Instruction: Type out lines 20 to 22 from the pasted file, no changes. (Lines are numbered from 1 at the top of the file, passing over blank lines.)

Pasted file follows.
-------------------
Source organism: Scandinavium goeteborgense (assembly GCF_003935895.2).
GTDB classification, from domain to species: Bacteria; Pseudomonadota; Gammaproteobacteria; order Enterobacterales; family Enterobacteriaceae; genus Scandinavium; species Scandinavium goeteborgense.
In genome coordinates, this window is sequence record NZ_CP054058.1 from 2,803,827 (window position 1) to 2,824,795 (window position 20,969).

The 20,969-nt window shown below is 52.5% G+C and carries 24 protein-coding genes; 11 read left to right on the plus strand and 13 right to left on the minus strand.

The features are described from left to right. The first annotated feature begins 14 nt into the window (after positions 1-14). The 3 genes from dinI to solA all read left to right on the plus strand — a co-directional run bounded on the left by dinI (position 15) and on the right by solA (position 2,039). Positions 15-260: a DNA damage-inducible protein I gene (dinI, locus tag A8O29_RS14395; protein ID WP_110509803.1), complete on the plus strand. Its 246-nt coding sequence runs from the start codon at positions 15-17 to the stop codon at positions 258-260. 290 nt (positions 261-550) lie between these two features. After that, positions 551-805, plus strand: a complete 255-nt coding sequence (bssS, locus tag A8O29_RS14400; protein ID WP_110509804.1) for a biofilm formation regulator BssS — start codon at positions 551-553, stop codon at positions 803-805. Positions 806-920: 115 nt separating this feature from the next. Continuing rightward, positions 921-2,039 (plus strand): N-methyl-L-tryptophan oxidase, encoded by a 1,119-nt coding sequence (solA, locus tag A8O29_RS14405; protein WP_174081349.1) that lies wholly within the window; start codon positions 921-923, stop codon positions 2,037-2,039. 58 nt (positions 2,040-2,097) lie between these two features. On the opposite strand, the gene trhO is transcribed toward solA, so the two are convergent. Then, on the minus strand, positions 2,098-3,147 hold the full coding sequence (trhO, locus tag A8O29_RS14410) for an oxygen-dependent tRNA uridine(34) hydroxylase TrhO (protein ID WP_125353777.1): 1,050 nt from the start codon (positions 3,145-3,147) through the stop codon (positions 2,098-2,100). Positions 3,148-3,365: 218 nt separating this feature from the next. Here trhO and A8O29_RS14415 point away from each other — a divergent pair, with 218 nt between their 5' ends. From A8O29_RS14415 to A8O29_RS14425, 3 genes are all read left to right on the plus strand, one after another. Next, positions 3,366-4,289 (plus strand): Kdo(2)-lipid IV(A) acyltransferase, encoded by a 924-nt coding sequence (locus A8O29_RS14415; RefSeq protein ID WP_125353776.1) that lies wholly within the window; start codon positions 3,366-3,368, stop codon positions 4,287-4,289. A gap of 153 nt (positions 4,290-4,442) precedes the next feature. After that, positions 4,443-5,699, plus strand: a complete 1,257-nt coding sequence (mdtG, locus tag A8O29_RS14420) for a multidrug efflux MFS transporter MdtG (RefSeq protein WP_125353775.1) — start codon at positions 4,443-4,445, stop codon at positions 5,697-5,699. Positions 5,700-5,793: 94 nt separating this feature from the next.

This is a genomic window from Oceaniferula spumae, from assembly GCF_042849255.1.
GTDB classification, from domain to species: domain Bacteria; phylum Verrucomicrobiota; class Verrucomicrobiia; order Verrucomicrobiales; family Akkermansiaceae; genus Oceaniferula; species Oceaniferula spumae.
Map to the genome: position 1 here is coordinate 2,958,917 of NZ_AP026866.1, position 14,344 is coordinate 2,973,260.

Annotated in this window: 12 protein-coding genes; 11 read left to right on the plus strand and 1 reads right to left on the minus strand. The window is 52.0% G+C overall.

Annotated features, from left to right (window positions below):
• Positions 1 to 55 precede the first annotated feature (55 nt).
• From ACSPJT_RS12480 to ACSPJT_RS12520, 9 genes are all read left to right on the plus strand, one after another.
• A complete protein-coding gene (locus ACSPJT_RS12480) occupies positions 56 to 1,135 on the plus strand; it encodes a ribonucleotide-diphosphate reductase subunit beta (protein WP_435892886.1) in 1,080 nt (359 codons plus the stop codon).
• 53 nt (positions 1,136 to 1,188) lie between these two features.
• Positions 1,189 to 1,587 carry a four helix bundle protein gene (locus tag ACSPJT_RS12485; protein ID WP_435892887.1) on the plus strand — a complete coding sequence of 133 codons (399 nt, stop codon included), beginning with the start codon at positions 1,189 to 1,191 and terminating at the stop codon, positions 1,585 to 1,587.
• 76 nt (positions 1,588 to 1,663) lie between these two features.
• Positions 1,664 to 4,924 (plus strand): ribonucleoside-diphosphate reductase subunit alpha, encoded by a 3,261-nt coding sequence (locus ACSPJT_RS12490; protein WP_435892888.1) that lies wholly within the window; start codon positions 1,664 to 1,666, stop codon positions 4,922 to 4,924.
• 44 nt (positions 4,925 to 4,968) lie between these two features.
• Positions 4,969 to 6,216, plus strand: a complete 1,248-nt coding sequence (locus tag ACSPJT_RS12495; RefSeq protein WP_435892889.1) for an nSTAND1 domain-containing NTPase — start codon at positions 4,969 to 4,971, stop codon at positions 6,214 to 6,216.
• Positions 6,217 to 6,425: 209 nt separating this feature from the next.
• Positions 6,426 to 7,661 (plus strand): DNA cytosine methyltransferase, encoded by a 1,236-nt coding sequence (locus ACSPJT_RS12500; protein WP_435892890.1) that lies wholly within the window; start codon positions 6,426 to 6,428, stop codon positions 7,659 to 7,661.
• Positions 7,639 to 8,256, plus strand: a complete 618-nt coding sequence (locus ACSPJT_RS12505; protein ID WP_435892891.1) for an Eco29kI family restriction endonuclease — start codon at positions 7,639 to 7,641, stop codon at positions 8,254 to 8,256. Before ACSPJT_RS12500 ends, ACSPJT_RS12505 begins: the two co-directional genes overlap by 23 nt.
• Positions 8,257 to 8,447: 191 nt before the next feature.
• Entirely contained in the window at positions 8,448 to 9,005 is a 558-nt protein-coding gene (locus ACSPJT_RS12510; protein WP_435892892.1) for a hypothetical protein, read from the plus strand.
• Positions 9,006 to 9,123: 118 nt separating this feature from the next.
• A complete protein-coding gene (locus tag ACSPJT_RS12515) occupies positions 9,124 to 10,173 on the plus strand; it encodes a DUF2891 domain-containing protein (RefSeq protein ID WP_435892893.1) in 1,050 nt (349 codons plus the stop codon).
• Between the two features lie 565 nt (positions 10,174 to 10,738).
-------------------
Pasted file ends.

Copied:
• Positions 6,217 to 6,425: 209 nt separating this feature from the next.
• Positions 6,426 to 7,661 (plus strand): DNA cytosine methyltransferase, encoded by a 1,236-nt coding sequence (locus ACSPJT_RS12500; protein WP_435892890.1) that lies wholly within the window; start codon positions 6,426 to 6,428, stop codon positions 7,659 to 7,661.
• Positions 7,639 to 8,256, plus strand: a complete 618-nt coding sequence (locus ACSPJT_RS12505; protein ID WP_435892891.1) for an Eco29kI family restriction endonuclease — start codon at positions 7,639 to 7,641, stop codon at positions 8,254 to 8,256. Before ACSPJT_RS12500 ends, ACSPJT_RS12505 begins: the two co-directional genes overlap by 23 nt.